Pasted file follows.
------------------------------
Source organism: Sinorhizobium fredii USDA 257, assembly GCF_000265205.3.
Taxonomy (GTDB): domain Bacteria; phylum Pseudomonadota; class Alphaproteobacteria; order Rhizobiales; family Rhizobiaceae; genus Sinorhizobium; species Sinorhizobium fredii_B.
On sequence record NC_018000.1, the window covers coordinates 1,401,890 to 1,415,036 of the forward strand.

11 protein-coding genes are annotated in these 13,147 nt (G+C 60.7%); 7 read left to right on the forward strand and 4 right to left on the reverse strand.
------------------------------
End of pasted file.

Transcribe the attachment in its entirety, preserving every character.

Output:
Source organism: Sinorhizobium fredii USDA 257, assembly GCF_000265205.3.
Taxonomy (GTDB): domain Bacteria; phylum Pseudomonadota; class Alphaproteobacteria; order Rhizobiales; family Rhizobiaceae; genus Sinorhizobium; species Sinorhizobium fredii_B.
On sequence record NC_018000.1, the window covers coordinates 1,401,890 to 1,415,036 of the forward strand.

11 protein-coding genes are annotated in these 13,147 nt (G+C 60.7%); 7 read left to right on the forward strand and 4 right to left on the reverse strand.